FBI Claims 3,000+ Phones Suffered The Strzok-Page “Glitch”

As you may well know, the FBI stated that over 50,000 text messages between the anti-Trump FBI agents Peter Strzok and Lisa Page and ii (an unknown participant) were totally and utterly lost leaving them to shift blame Samsung.

They made this claim when the FBI told the DOJ many FBI-provided Samsung 5 mobile devices did not capture or store text messages due to misconfiguration issues related to roll-outs, provisioning, and software upgrades that conflicted with the FBI’s collection capabilities.

Oh how easy it seems, right? Say I’m wearing a tin foil hat but it seems very convenient.

The 50k+ text messages happened during the most crucial portions of Donald Trump and his oath of office; National Security Adviser Michael Flynn, whom Strzok interviewed, was fired; the controversial anti-Trump dossier was published; the president fired FBI Director James Comey; and special counsel Mueller was appointed to investigate Russian meddling and potential collusion with Trump campaign associates during the 2016 presidential election.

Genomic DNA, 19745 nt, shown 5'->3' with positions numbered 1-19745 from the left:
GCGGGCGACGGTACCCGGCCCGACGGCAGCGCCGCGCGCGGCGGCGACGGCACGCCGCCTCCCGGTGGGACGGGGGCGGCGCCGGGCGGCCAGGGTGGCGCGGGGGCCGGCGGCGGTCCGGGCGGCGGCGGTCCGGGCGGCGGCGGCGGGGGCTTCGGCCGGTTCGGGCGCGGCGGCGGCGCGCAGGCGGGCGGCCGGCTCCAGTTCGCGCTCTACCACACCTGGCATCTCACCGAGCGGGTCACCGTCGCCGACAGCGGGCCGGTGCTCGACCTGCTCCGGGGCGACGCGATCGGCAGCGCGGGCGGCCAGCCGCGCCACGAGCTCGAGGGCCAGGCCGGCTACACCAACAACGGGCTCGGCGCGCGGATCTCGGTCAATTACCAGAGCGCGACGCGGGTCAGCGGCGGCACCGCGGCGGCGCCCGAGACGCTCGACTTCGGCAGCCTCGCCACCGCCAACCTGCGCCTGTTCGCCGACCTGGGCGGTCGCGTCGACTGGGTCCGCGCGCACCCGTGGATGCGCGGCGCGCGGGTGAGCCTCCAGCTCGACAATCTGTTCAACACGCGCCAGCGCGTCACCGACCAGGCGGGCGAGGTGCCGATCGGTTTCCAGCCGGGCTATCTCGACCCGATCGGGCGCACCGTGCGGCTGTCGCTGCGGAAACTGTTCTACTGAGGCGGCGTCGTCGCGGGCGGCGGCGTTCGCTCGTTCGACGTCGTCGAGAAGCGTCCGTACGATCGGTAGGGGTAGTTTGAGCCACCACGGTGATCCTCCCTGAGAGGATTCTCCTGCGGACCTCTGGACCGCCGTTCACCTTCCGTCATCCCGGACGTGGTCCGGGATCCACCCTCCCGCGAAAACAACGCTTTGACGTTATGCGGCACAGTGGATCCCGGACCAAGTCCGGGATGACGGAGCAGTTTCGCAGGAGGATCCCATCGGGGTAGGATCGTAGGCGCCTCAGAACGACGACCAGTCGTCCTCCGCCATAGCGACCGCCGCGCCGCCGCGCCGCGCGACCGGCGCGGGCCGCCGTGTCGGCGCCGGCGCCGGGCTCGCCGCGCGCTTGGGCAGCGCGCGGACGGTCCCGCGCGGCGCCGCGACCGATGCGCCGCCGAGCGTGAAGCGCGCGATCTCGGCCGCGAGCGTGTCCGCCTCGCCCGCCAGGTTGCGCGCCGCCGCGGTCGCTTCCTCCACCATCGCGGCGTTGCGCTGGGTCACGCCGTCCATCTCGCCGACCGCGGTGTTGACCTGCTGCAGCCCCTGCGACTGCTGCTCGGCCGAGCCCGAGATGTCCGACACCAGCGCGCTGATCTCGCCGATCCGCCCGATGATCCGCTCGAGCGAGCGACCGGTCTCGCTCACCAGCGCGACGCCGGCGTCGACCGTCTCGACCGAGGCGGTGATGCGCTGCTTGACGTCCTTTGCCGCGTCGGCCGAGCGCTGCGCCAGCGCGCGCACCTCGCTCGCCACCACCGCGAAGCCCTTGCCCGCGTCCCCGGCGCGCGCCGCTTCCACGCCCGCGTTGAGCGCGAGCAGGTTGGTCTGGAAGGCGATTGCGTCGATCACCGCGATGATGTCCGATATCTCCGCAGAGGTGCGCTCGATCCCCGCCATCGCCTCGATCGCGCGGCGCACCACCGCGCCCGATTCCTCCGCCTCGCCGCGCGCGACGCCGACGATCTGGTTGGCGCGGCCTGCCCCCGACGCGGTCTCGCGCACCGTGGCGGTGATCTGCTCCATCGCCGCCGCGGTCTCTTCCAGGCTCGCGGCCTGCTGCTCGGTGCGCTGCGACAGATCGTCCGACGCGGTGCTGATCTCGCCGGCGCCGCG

Why did it take so long to “notice” these missing texts? Who will explain the issue – exactly what happened?

Trump took to Twitter in a sort of protest: “Where are the 50,000 important text messages between FBI lovers Lisa Page and Peter Strzok?  Blaming Samsung!

So that’s the story thus far… The FBI are now claiming that THOUSANDS of FBI cellphones were affected by the same “glitch” which caused the 50,000+ text messages to be deleted… with the originally FBI telling Fox News that they have “no comment”.

According to the Fox News report, the glitch allegedly affected nearly 10% of the FBI’s 35,000~ employees.

Fox writes that “Senior Department of Justice officials told Fox News they are “taking steps” to possibly recover the texts from the appropriate cellphone carriers. The same officials told Fox News they are also making every effort to track down the physical cellphones in question so they could be subject to a forensic review.

One would think that Samsung could potentially recover these texts… or hell, let’s ask the NSA.